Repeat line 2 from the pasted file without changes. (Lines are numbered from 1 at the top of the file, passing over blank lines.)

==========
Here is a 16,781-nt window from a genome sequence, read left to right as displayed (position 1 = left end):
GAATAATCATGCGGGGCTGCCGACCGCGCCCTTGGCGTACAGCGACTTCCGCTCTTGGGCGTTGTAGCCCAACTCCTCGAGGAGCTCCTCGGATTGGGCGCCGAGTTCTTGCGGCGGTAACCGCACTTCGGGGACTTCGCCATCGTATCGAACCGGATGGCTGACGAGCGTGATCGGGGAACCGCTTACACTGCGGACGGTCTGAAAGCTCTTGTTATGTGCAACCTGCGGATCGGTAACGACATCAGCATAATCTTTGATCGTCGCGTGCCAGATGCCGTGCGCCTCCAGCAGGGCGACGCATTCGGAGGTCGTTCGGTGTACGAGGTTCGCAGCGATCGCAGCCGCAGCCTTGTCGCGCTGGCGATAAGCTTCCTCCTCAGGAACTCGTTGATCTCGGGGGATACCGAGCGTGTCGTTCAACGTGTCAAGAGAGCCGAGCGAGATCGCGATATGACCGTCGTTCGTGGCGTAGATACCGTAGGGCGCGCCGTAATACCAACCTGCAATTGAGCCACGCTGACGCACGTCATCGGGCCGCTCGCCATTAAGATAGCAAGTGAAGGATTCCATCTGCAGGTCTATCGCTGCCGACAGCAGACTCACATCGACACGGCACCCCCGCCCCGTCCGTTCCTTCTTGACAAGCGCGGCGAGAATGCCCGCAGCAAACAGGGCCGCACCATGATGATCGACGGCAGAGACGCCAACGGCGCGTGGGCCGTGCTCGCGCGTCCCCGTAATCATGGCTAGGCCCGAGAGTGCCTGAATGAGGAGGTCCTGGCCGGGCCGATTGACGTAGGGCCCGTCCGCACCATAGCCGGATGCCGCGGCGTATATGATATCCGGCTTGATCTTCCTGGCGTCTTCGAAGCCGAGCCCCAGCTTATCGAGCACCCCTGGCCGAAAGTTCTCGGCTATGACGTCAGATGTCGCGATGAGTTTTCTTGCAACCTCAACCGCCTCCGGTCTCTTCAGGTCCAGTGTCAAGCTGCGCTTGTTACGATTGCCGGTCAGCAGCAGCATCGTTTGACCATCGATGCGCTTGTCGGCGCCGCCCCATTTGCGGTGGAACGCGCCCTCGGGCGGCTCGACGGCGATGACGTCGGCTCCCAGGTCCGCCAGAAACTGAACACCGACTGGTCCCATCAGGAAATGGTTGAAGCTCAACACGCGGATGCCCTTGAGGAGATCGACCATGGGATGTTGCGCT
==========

GAATAATCATGCGGGGCTGCCGACCGCGCCCTTGGCGTACAGCGACTTCCGCTCTTGGGCGTTGTAGCCCAACTCCTCGAGGAGCTCCTCGGATTGGGCGCCGAGTTCTTGCGGCGGTAACCGCACTTCGGGGACTTCGCCATCGTATCGAACCGGATGGCTGACGAGCGTGATCGGGGAACCGCTTACACTGCGGACGGTCTGAAAGCTCTTGTTATGTGCAACCTGCGGATCGGTAACGACATCAGCATAATCTTTGATCGTCGCGTGCCAGATGCCGTGCGCCTCCAGCAGGGCGACGCATTCGGAGGTCGTTCGGTGTACGAGGTTCGCAGCGATCGCAGCCGCAGCCTTGTCGCGCTGGCGATAAGCTTCCTCCTCAGGAACTCGTTGATCTCGGGGGATACCGAGCGTGTCGTTCAACGTGTCAAGAGAGCCGAGCGAGATCGCGATATGACCGTCGTTCGTGGCGTAGATACCGTAGGGCGCGCCGTAATACCAACCTGCAATTGAGCCACGCTGACGCACGTCATCGGGCCGCTCGCCATTAAGATAGCAAGTGAAGGATTCCATCTGCAGGTCTATCGCTGCCGACAGCAGACTCACATCGACACGGCACCCCCGCCCCGTCCGTTCCTTCTTGACAAGCGCGGCGAGAATGCCCGCAGCAAACAGGGCCGCACCATGATGATCGACGGCAGAGACGCCAACGGCGCGTGGGCCGTGCTCGCGCGTCCCCGTAATCATGGCTAGGCCCGAGAGTGCCTGAATGAGGAGGTCCTGGCCGGGCCGATTGACGTAGGGCCCGTCCGCACCATAGCCGGATGCCGCGGCGTATATGATATCCGGCTTGATCTTCCTGGCGTCTTCGAAGCCGAGCCCCAGCTTATCGAGCACCCCTGGCCGAAAGTTCTCGGCTATGACGTCAGATGTCGCGATGAGTTTTCTTGCAACCTCAACCGCCTCCGGTCTCTTCAGGTCCAGTGTCAAGCTGCGCTTGTTACGATTGCCGGTCAGCAGCAGCATCGTTTGACCATCGATGCGCTTGTCGGCGCCGCCCCATTTGCGGTGGAACGCGCCCTCGGGCGGCTCGACGGCGATGACGTCGGCTCCCAGGTCCGCCAGAAACTGAACACCGACTGGTCCCATCAGGAAATGGTTGAAGCTCAACACGCGGATGCCCTTGAGGAGATCGACCATGGGATGTTGCGCT